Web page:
In [13]:
dist = beta(1+80,1+120)
print "95% Credible interval:", dist.interval(0.95)
95% Credible interval: (0.33457527271671478, 0.46926229727939239)

Hypothesis testing

Another very common task in statistical inference, is the task of doing hypotheses testing. In our example, a common hypotheses to test would be "The coin is fair!".

In frequentist, statistics, this is usually tackled by null hypotheses significance test, where we try to reject a null hypothesis. With this approach, we can only reject or not reject the null hypothesis though, but never accept it. A simple way of doing that, would be to do a binomial test, where we set our null hypothesis as the coin being fair by setting $p=0.5$.

In [14]:

Here, the p-value would be below a significance level of $0.01$ clearly rejecting the null hypothesis that the coin is fair.

In Bayesian statistics, there are some ways of doing hypotheses testing. In this notebook, I want to elaborate the most trivial, but also clearest method first. This method is concerned with simply evaluating the posterior. After all, the posterior provides probabilistic statements about the parameter. So again, setting $\alpha=1$ and $\beta=1$ and observing $80$ heads and $120$ tails, we fit the model and end up with the following Beta posterior:

In [15]:
fig, ax = plt.subplots(1,1)
handles, labels = ax.get_legend_handles_labels()
ax.legend(handles, labels);
Interval containing 95% of the distribution:  (0.33457527271671478, 0.46926229727939239)

Now, we can directly examine the posterior and check the posterior probability for the null hypothesis parameter $p=0.5$. Just by looking at the graphical output, we can see that $p=0.5$ does not receive much posterior probability. So we could probably reject the hypothesis.

However, in practise only saying that a coin is fair if it is exactly $p=0.5$ is a bit illusional. Thus, John Kruschke [1], suggests to use so-called regions of practival equivalence (ROPE) for the null hypothesis. This simply means that you give the null hypothesis some kind of tolerance.

For example, for a fair coin hypothesis, we could set the ROPE to [0.45, 0.55]. Then, we check whether the ROPE interval falls into the 95% credible interval [0.33, 0.47]. It indeed does partly, so we probably would not fully reject the null hypothesis, but we can be pretty sure, that the coin is not fair. Note that with more samples (data), the credible interval would then probably be more dense, which would lead to a possible clear rejection.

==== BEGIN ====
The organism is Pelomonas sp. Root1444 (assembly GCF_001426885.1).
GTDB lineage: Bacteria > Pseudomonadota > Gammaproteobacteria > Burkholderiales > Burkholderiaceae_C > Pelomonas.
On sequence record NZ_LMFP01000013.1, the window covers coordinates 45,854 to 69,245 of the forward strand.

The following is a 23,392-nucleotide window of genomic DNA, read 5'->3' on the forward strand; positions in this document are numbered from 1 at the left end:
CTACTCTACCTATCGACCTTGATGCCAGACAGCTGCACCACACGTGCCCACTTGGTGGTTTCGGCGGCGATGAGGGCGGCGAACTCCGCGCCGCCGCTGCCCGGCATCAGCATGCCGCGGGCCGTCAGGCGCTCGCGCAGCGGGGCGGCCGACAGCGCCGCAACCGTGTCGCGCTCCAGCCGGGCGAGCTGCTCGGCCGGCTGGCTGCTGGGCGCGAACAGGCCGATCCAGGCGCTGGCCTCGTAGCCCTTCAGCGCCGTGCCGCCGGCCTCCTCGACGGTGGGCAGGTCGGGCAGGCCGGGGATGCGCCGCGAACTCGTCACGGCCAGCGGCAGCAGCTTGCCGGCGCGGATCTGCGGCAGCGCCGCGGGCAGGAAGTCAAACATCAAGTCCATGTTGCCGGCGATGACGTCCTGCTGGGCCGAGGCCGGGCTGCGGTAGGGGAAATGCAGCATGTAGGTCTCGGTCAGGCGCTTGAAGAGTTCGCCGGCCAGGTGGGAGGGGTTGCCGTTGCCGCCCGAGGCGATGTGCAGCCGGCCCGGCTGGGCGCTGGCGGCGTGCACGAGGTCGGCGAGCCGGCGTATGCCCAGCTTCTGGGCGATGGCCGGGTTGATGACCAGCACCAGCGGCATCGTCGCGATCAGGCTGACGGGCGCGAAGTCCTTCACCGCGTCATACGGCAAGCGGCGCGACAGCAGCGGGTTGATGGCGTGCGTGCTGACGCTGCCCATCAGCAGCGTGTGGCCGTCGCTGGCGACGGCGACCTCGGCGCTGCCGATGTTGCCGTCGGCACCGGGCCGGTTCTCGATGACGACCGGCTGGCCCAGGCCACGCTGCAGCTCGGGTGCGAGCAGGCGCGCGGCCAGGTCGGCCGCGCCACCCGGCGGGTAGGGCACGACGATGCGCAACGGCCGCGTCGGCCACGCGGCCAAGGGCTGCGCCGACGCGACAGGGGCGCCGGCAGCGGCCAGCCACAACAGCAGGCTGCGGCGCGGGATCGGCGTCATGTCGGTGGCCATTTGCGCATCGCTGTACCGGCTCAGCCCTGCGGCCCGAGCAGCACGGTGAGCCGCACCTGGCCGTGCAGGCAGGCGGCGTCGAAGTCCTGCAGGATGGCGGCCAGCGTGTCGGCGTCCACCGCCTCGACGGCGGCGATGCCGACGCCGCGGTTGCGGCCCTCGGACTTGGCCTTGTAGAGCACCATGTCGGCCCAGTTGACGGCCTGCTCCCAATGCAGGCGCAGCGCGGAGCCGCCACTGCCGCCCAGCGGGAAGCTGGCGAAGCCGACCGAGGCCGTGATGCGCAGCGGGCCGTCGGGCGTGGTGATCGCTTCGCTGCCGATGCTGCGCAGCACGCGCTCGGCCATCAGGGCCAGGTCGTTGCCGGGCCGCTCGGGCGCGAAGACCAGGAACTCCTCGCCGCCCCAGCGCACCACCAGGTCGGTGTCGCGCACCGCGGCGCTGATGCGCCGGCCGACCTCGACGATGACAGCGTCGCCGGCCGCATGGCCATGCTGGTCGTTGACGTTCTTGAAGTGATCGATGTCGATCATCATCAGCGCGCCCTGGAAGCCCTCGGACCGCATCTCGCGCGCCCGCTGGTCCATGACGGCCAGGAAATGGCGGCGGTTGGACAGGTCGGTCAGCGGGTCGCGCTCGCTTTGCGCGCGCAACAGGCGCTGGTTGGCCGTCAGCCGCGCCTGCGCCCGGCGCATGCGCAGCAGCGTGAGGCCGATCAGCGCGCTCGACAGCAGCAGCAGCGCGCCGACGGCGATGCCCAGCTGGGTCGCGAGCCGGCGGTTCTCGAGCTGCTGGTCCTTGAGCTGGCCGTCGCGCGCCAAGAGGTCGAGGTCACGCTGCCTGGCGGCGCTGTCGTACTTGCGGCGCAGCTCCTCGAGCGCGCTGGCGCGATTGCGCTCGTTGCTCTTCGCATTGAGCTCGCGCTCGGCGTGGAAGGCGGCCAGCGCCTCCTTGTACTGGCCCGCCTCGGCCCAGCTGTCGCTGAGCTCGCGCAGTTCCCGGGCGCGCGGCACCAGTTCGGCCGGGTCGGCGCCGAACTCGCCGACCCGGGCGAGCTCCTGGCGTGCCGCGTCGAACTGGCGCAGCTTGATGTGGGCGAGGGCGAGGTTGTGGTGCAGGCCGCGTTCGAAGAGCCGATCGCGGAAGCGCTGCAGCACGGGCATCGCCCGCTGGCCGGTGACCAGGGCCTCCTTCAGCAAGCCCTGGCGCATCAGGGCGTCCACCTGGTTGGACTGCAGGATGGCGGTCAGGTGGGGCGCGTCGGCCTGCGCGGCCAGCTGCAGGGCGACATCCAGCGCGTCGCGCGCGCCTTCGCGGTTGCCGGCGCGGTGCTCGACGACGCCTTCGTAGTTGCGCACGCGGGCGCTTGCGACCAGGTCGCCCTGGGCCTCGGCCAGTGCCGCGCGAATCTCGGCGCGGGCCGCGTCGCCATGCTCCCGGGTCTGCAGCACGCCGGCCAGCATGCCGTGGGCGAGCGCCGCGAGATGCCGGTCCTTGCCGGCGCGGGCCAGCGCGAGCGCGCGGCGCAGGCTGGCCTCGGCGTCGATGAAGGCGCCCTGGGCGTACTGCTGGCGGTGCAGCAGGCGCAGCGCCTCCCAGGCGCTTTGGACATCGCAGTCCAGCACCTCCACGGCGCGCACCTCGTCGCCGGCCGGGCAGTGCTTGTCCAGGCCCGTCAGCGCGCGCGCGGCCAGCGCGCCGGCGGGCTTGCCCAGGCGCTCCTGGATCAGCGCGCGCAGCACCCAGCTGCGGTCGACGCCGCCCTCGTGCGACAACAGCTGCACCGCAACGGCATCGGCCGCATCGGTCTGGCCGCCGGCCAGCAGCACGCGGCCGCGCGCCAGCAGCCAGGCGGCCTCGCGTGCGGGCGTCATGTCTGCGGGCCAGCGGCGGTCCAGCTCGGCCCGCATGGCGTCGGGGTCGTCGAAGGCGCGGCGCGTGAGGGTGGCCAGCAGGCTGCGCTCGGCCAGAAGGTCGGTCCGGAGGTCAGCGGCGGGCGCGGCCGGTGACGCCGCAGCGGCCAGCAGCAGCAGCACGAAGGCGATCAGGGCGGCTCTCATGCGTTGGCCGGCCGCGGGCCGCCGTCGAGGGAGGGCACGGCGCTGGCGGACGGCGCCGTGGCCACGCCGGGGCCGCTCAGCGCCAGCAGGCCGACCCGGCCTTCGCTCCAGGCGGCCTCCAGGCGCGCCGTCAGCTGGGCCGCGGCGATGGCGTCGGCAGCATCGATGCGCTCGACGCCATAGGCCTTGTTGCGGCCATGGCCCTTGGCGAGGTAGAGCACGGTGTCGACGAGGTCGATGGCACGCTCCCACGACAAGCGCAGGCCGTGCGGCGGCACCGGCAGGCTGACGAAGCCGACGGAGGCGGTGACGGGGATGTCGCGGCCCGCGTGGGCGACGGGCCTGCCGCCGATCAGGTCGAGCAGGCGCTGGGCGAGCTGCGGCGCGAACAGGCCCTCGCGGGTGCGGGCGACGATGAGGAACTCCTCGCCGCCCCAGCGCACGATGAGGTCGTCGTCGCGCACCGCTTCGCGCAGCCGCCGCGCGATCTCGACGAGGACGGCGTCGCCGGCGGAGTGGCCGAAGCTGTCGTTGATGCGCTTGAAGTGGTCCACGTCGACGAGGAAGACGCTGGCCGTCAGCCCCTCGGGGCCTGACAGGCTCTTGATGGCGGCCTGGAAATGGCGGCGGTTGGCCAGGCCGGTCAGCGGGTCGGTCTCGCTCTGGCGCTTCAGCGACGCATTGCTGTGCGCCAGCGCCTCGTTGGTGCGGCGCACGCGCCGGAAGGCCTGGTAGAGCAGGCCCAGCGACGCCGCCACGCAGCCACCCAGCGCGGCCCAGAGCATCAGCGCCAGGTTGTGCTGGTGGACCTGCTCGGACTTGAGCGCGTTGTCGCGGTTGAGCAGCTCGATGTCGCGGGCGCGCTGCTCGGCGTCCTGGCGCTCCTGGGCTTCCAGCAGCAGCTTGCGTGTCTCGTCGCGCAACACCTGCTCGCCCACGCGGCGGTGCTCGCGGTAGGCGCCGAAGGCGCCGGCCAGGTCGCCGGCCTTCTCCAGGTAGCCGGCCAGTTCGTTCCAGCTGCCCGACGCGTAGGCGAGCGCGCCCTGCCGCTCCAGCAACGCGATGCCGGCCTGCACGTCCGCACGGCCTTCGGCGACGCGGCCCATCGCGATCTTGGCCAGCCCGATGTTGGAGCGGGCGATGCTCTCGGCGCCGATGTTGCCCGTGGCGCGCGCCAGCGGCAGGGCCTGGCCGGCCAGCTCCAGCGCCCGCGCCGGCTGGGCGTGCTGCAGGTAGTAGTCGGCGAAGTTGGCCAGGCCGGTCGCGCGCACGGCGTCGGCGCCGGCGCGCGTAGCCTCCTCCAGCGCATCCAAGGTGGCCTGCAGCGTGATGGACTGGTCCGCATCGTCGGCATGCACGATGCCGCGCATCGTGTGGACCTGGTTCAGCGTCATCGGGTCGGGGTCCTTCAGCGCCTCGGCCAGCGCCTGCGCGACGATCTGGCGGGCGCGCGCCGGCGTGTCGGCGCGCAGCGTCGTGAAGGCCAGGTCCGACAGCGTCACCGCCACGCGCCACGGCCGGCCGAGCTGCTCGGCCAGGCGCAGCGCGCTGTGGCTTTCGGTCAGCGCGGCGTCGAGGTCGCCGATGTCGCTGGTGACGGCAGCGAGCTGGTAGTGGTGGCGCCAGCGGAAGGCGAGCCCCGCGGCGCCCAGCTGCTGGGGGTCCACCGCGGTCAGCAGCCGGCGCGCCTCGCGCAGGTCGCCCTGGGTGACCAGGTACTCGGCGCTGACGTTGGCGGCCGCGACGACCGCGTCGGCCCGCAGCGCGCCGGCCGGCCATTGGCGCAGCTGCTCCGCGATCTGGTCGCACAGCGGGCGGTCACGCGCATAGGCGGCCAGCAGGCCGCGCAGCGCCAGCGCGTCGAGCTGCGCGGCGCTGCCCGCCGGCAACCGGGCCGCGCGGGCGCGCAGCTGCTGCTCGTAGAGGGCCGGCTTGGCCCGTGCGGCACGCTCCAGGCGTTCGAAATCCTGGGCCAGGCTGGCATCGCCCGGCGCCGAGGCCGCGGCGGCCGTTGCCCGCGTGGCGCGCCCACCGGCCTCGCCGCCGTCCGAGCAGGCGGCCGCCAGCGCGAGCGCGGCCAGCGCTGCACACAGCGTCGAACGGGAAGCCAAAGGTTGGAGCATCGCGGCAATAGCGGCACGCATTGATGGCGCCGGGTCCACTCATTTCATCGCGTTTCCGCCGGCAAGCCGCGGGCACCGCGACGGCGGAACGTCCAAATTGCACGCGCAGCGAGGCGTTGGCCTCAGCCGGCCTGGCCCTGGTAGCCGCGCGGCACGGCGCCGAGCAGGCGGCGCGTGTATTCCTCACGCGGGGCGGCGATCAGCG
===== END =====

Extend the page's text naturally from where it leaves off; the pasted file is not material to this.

[1] Kruschke, John. Doing Bayesian data analysis: A tutorial with R, JAGS, and Stan. Academic Press, 2014

Another way of doing hypothesis tests, is to use the marginal likelihood which we have not talked about much yet.

Let us re-iterate Bayesian inference:

$$ \overbrace{P(\theta| D, I)}^{\text{posterior}} = \frac{\overbrace{P(D | \theta, I)}^{\text{likelihood}}\overbrace{P(\theta|I)}^{\text{prior}}}{\underbrace{P(D|I)}_{\text{marginal likelihood}}} $$

$\theta$ corresponds to the parameters of the binomial model, $D$ are the coin flips at interest and $I$ corresponds to additional information (e.g., a model or a hypothesis).

The marginal likelihood corresponds to the probability of the data where the parameters have been marginalized out:

$$ P(D | I) = \int P(D | \theta, I)P(\theta | I)d\theta $$

The evidence is the weighted average over all possible values of the parameters $\theta$ where the weights come from the prior. So basically, the marginal likelihood is an average of the likelihood weighted by the prior.

Generally, we can say that if the prior is well aligned with the data, then the evidence is rising with the strength of the prior. The evidence is the largest if the prior and the likelihood are concentrated over the same parameter regions and it is the lowest if they concentrate on different regions.

For comparing the plausibility of two models, we can resort to Bayes factors. Bayes factors are representing a Bayesian method for model comparison that include a natural Occam's razor guarding against overfitting. We can define the Bayes factor---note that we apply unbiased comparison assuming that all models are equally likely a priori---as follows:

$$ B_{1,2} = \frac{P(D | M_1)}{P(D|M_2)} $$

The strength of a Bayes factor can be determined by consulting the interpretation tables of Jeffrey or Kass and Raftery.

Instead of comparing models, we can now also compare hypotheses encoded in the form of priors. For example, for the null hypothesis of a fair coin, we could use a Beta prior with $\alpha=100$ and $\beta=100$. The stronger be believe in this hypothesis, the higher we would set the overall concentration of the Beta prior, e.g., $\alpha=1000$ and $\beta=1000$. This is a similar idea to the ROPE discussed above, with rising symmetric concentration, we would at one point only believe in $p=0.5$ without any tolerance. As an alternative hypothesis, we could use an "anything is possible" prior with $\alpha=1$ and $\beta=1$.

For the binomial model with a conjugate Beta prior, the marginal likelihood is defined as follows,

$$ P(D) = {{n}\choose{k}}\frac{B(k+\alpha,n-k+\beta)}{B(\alpha,\beta)} $$

where $B()$ is the Beta function.